On January 30th, my first winter in Yellowstone photography workshop officially began when Robbie and I picked up our first client at 1:30 p.m.at the airport. She was from Germany, and then we went and picked up three people from Italy and one guy from Michigan. We each drove a vehicle to West Yellowstone to give us flexibility during the workshop and more space. That night we met for dinner and went over the final details and got everyone excited for the week, and particularly for the next day.
Everyone was ready to go in the morning, and at 6:45 a.m. our snowcoach pulled up, and my buddy Grahm was driving it. It was 15 degrees, and we were going to spend the day on the snowcoach looking for wildlife along the Madison River, but particularly hoping to find a bobcat. We found river otters swimming around in the morning, which was neat. I had never seen them on the Madison before. We also saw a lot of coyotes and a few red fox, but no bobcat. There were a few good photographic opportunities for our first day, so that was good! We will be on the snowcoach three more days, so we will have many more opportunities for the bobcat and other wildlife.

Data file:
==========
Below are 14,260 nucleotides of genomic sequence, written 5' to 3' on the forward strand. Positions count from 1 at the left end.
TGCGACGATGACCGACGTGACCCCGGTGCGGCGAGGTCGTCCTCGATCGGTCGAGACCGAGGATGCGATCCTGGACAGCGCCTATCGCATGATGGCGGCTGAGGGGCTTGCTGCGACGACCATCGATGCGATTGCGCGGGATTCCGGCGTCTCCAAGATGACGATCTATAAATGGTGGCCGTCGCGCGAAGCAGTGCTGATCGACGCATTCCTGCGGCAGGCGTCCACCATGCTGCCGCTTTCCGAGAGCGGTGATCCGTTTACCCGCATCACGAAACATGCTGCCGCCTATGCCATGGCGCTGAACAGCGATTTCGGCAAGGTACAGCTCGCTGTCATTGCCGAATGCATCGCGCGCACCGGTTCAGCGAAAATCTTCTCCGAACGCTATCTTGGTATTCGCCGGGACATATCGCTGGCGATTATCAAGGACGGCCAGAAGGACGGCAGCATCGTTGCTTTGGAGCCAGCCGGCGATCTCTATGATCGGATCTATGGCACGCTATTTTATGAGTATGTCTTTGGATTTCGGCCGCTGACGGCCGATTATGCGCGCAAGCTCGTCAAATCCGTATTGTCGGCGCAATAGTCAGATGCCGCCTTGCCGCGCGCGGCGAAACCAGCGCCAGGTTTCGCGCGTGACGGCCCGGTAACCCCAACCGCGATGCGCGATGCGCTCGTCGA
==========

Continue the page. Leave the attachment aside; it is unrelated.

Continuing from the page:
It was -25 degrees when we woke up on February 1st, so we decided to head toward old faithful and look for frosty covered bison. When it is that cold, and bison are hanging out in the thermal areas, there fur will become covered in frost. It was very foggy in the thermal areas, and that was great for us! We found a number of groups of frosty bison, but I finally saw a group I really liked. We walked out 100 yards to them and got great shots of them as they moved around! They moved on, and we photographed some of the beautiful landscape on the cold morning. We spent the entire morning with frosty bison and got great pictures! The afternoon was spent on the Madison again, but still the bobcat still eluded us. The morning was terrific though!
The next morning it was -29 degrees, but we decided to spend the morning on the Madison looking for wildlife. It’s very nice having the snowcoach when it is that cold. You can get out for a little to photograph, but also know there is a warm coach right their if you get to cold. It was a very quiet morning and we didn’t see anything. All the animals must have stayed in bed because it was so cold. We decided to go to the Grand Canyon of the Yellowstone and check out the landscapes of winter. I love winter in the interior because there are so few people. We were actually at the canyon by ourselves, which is not possible in the summer. It was a beautiful day, and nice to see the canyon on a clear day! After we were done there we went back to the Madison for the late afternoon. We again saw many coyotes, and this time we got good pictures of them.